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The standard features of the Volvo C30 T5 include 2.5L I-5 227HP engine intercooled turbo, 6-speed manual transmission with overdrive, 4-wheel anti-lock brakes (ABS), SIPS side seat mounted airbags, curtain 1st and 2nd row overhead airbags, airbag occupancy sensor, air conditioning, 17" aluminum wheels, cruise control, ABS and driveline traction control, and a DSTC stability control.
|T5 (Fleet Only)||$24,600||227-hp 2.5L 5-cyl||6-spd man.||21 / 29|
|T5 (Retail Only)||$24,700||227-hp 2.5L 5-cyl||6-spd man.||21 / 29|
|T5 R-Design (Fleet Only)||$26,950||227-hp 2.5L 5-cyl||6-spd man.||21 / 29|
|T5 R-Design (Retail Only)||$27,100||227-hp 2.5L 5-cyl||6-spd man.||21 / 29|
The turbocharged five-cylinder engine provides 227 horsepower, and 236 pound-feet of torque all the way from 1500 to 5000 rpm. That means the C30 has good power both off the line and in highway passing maneuvers. The engine is responsive, with a minimum of turbo lag. Torque steer, felt through the steering wheel as a slight pull to one side under hard acceleration, is well checked, which is impressive for a front-wheel drive car with this much power.
With the standard 6-speed manual transmission, the C30 is capable of sprinting from 0-60 mph in just 6.2 seconds. That's quite quick. The shifter throws are long and rubbery, but it is easy to shift.
With the optional automatic transmission, 0-60 mph comes in 6.6 seconds, which is still quite quick. The automatic transmission kicks down quickly when extra power is needed. It has a manual shiftgate for more driver control, but the C30 lacks the steering wheel-mounted paddles found in some of its competitors.
The turbocharged five-cylinder engine offers a nice balance of power and fuel economy. It gets an EPA-estimated 21/29 mpg City/Highway with the manual transmission, and an even better 21/30 mpg with the automatic.
On the road, the C30 handles well, with flat cornering and fine balance in quick changes of direction. Steering in both models is direct, but it could stand to be a little quicker in the C30. Slow steering and big steering wheels are traditionally part of the Volvo driving experience.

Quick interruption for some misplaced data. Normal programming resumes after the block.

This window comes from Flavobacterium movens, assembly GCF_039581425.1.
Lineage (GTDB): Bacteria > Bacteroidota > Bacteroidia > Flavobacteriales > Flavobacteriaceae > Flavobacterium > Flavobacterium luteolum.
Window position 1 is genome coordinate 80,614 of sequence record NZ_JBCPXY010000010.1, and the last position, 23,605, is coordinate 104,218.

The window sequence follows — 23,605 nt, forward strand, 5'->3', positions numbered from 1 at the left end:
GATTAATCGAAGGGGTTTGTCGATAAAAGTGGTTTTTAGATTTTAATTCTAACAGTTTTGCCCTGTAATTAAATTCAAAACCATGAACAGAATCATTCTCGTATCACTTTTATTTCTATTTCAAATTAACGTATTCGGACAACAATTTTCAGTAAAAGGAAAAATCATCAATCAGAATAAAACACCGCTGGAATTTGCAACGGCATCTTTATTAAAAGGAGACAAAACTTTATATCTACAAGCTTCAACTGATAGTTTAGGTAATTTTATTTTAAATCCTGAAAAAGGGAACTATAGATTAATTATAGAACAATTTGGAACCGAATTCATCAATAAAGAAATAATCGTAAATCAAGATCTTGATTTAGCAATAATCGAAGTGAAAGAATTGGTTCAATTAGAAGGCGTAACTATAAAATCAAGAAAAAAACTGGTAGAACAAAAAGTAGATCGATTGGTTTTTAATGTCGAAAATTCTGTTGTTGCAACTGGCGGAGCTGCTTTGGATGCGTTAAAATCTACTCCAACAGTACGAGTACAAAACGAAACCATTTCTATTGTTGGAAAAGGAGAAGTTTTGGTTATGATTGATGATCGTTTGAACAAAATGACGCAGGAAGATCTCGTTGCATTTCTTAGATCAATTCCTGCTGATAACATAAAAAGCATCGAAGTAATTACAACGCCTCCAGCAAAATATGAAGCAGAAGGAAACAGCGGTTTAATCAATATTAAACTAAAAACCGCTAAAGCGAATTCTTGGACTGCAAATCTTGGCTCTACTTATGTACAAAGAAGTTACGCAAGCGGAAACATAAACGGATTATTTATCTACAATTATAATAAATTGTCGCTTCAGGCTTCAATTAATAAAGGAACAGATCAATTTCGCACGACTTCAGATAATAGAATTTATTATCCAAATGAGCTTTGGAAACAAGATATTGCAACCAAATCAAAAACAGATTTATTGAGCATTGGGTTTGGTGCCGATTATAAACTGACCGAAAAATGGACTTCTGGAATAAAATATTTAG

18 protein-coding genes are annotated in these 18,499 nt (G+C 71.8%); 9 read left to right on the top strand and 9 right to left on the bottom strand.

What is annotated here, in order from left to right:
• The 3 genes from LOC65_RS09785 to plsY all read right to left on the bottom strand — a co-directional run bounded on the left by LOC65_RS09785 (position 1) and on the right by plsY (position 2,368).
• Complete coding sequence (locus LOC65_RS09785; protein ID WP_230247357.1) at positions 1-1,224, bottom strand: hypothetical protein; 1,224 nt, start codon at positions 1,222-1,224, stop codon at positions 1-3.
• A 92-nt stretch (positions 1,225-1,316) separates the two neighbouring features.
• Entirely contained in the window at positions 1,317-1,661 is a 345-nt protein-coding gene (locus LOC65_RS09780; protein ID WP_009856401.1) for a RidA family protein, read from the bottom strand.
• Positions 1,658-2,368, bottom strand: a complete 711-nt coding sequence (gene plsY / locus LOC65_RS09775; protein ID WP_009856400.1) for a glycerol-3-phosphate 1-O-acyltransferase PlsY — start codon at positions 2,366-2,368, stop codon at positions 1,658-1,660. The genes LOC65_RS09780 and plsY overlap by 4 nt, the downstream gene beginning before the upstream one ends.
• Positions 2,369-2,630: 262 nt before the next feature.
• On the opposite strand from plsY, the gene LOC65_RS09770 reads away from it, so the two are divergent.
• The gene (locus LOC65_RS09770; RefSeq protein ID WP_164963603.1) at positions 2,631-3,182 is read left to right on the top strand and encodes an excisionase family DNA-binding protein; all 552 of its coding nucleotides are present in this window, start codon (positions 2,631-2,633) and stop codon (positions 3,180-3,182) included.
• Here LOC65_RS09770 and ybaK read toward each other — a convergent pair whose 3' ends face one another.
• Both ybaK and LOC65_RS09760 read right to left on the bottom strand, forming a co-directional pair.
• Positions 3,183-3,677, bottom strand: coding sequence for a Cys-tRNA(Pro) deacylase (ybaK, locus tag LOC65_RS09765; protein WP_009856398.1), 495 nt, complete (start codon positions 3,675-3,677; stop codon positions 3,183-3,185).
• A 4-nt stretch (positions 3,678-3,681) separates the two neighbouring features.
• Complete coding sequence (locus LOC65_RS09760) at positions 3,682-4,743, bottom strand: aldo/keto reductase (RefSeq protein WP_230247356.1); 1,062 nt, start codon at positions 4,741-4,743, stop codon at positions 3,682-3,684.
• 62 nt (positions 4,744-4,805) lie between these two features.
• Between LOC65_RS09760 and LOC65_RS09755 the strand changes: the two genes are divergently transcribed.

For 2011, the T5 R-Design suspension has been retuned for sharper handling. The Sport Chassis is a new addition to the C30 T5 R-Design for 2011 providing enhanced chassis dynamics and steering reflexes. Spring stiffness has been increased by 30 percent while the dampers feature a new mono-tube design that build-up pressure quicker for 20 percent increased low-speed damping. Steering is more precise with stiffer bushings and a 10 percent quicker steering ratio. The R-Design model allows more road feel through the steering wheel and its responses are sharper.
Both models have a firm ride, but the base T5 is smoother. While neither model feels harsh, the R-Design is more prone to pounding over sharp bumps. The T5 is close to the surprisingly refined VW GTI for ride quality, but the R-Design has a rougher ride. The C30 looks better with the R-Design's body-color aero kit and 18-inch wheels, but you'll want to try it before you buy, especially if you live in an area with bad roads.
The brakes have good pedal feel and fine stopping power. Brake Assist and Electronic Brake-force Distribution assist the driver in emergency stopping situations. While the C30 is light on luxury content, it's heavy on safety content and engineering.
The C30 is a premium compact that competes with the Audi A3 and Volkswagen GTI sporty hatchbacks. A two-door hatchback, the C30 shares most of its mechanicals with the Volvo S40 compact sedan. While similar in character, the C30 has less standard equipment, allowing Volvo to make it its lowest priced car.
The C30 continues to be offered in two models, the C30 T5 and the more upscale T5 R-Design, which comes with leather upholstery. Both come with a 2.5-liter turbocharged five-cylinder engine rated at 227 horsepower and a choice of 6-speed manual or 5-speed automatic Geartronic with Auto-stick. The C30 uses front-wheel drive.